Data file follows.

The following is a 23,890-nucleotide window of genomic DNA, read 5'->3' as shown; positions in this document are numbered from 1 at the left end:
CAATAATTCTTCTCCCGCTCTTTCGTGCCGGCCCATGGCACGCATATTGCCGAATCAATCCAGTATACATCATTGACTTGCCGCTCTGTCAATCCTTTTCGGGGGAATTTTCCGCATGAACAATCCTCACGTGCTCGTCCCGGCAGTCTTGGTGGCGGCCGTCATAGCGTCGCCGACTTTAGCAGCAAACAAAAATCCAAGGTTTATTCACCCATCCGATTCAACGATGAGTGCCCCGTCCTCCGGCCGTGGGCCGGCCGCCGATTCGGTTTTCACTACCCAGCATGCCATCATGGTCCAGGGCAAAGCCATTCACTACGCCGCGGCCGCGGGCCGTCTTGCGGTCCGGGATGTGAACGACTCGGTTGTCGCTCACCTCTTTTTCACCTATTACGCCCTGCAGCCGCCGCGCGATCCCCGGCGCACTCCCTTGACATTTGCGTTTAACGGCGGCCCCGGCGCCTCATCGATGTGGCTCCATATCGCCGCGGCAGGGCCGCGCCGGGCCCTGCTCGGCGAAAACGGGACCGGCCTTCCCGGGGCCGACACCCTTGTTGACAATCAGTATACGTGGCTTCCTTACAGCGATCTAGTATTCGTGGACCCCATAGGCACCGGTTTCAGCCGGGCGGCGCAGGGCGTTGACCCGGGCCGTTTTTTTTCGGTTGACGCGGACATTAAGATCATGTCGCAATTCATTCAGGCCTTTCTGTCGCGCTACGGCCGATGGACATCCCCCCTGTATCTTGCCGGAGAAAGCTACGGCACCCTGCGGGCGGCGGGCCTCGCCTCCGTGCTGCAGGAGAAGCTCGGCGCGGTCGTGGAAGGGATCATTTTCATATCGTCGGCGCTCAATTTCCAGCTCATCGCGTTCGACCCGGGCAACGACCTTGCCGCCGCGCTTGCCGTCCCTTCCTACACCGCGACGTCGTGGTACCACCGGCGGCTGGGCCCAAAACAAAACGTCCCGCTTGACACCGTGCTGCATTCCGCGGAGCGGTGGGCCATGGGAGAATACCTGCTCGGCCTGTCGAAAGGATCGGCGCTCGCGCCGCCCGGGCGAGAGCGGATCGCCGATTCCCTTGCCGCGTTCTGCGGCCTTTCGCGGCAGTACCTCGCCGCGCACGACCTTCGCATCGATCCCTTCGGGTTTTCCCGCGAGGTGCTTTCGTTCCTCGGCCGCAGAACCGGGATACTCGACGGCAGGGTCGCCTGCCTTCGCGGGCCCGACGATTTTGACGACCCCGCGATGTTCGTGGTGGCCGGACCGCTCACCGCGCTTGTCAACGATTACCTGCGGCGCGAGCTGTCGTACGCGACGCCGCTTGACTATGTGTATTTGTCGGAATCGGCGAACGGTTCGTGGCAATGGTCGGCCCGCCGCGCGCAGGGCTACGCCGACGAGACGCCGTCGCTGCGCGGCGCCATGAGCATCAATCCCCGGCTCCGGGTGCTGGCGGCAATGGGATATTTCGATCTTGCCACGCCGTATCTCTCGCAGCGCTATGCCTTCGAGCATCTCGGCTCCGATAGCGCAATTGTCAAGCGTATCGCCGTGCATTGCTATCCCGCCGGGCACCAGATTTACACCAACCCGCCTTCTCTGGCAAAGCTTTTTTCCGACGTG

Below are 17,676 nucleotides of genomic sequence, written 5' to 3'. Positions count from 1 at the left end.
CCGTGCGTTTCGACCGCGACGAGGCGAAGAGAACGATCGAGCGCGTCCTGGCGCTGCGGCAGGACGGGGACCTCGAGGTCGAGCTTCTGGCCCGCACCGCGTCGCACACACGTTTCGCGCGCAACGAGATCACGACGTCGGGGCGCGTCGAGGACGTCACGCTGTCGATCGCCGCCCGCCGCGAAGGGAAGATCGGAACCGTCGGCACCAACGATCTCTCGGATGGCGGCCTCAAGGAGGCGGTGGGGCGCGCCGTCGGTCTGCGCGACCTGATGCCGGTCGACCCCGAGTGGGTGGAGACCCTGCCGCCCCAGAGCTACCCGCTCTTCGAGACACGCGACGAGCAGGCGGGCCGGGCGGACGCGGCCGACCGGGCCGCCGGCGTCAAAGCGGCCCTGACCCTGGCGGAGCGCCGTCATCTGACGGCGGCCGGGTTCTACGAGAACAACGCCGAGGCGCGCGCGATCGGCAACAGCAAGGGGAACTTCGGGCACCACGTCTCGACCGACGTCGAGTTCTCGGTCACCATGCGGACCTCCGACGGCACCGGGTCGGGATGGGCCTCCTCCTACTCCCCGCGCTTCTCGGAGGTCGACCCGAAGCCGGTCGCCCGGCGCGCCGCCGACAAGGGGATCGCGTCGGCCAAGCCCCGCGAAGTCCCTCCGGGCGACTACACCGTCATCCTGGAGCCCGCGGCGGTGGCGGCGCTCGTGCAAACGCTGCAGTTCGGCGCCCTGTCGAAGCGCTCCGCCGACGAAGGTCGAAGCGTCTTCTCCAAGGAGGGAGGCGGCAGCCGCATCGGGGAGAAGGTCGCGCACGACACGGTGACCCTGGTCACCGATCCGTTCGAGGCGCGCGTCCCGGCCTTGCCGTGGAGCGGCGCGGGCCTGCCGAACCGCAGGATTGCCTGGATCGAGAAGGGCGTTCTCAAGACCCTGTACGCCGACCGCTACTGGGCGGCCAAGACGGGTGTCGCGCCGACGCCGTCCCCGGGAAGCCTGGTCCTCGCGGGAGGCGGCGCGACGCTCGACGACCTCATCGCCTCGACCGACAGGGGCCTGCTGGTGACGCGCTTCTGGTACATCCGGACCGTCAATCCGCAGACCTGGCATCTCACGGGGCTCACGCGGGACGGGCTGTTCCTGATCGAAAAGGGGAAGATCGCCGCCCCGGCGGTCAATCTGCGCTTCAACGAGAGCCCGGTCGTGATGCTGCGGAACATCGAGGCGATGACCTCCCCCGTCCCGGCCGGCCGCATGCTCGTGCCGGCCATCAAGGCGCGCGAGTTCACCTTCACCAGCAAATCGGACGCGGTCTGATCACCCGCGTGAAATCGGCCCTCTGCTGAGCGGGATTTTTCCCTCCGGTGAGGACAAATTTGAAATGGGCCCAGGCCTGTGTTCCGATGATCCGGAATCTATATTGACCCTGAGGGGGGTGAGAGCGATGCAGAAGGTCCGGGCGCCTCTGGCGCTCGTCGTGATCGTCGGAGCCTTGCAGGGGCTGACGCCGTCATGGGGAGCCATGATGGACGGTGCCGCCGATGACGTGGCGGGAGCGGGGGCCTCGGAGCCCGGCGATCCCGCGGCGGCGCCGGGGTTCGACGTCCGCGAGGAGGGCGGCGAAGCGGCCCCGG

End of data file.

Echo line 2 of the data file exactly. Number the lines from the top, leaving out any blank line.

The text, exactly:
CAATAATTCTTCTCCCGCTCTTTCGTGCCGGCCCATGGCACGCATATTGCCGAATCAATCCAGTATACATCATTGACTTGCCGCTCTGTCAATCCTTTTCGGGGGAATTTTCCGCATGAACAATCCTCACGTGCTCGTCCCGGCAGTCTTGGTGGCGGCCGTCATAGCGTCGCCGACTTTAGCAGCAAACAAAAATCCAAGGTTTATTCACCCATCCGATTCAACGATGAGTGCCCCGTCCTCCGGCCGTGGGCCGGCCGCCGATTCGGTTTTCACTACCCAGCATGCCATCATGGTCCAGGGCAAAGCCATTCACTACGCCGCGGCCGCGGGCCGTCTTGCGGTCCGGGATGTGAACGACTCGGTTGTCGCTCACCTCTTTTTCACCTATTACGCCCTGCAGCCGCCGCGCGATCCCCGGCGCACTCCCTTGACATTTGCGTTTAACGGCGGCCCCGGCGCCTCATCGATGTGGCTCCATATCGCCGCGGCAGGGCCGCGCCGGGCCCTGCTCGGCGAAAACGGGACCGGCCTTCCCGGGGCCGACACCCTTGTTGACAATCAGTATACGTGGCTTCCTTACAGCGATCTAGTATTCGTGGACCCCATAGGCACCGGTTTCAGCCGGGCGGCGCAGGGCGTTGACCCGGGCCGTTTTTTTTCGGTTGACGCGGACATTAAGATCATGTCGCAATTCATTCAGGCCTTTCTGTCGCGCTACGGCCGATGGACATCCCCCCTGTATCTTGCCGGAGAAAGCTACGGCACCCTGCGGGCGGCGGGCCTCGCCTCCGTGCTGCAGGAGAAGCTCGGCGCGGTCGTGGAAGGGATCATTTTCATATCGTCGGCGCTCAATTTCCAGCTCATCGCGTTCGACCCGGGCAACGACCTTGCCGCCGCGCTTGCCGTCCCTTCCTACACCGCGACGTCGTGGTACCACCGGCGGCTGGGCCCAAAACAAAACGTCCCGCTTGACACCGTGCTGCATTCCGCGGAGCGGTGGGCCATGGGAGAATACCTGCTCGGCCTGTCGAAAGGATCGGCGCTCGCGCCGCCCGGGCGAGAGCGGATCGCCGATTCCCTTGCCGCGTTCTGCGGCCTTTCGCGGCAGTACCTCGCCGCGCACGACCTTCGCATCGATCCCTTCGGGTTTTCCCGCGAGGTGCTTTCGTTCCTCGGCCGCAGAACCGGGATACTCGACGGCAGGGTCGCCTGCCTTCGCGGGCCCGACGATTTTGACGACCCCGCGATGTTCGTGGTGGCCGGACCGCTCACCGCGCTTGTCAACGATTACCTGCGGCGCGAGCTGTCGTACGCGACGCCGCTTGACTATGTGTATTTGTCGGAATCGGCGAACGGTTCGTGGCAATGGTCGGCCCGCCGCGCGCAGGGCTACGCCGACGAGACGCCGTCGCTGCGCGGCGCCATGAGCATCAATCCCCGGCTCCGGGTGCTGGCGGCAATGGGATATTTCGATCTTGCCACGCCGTATCTCTCGCAGCGCTATGCCTTCGAGCATCTCGGCTCCGATAGCGCAATTGTCAAGCGTATCGCCGTGCATTGCTATCCCGCCGGGCACCAGATTTACACCAACCCGCCTTCTCTGGCAAAGCTTTTTTCCGACGTG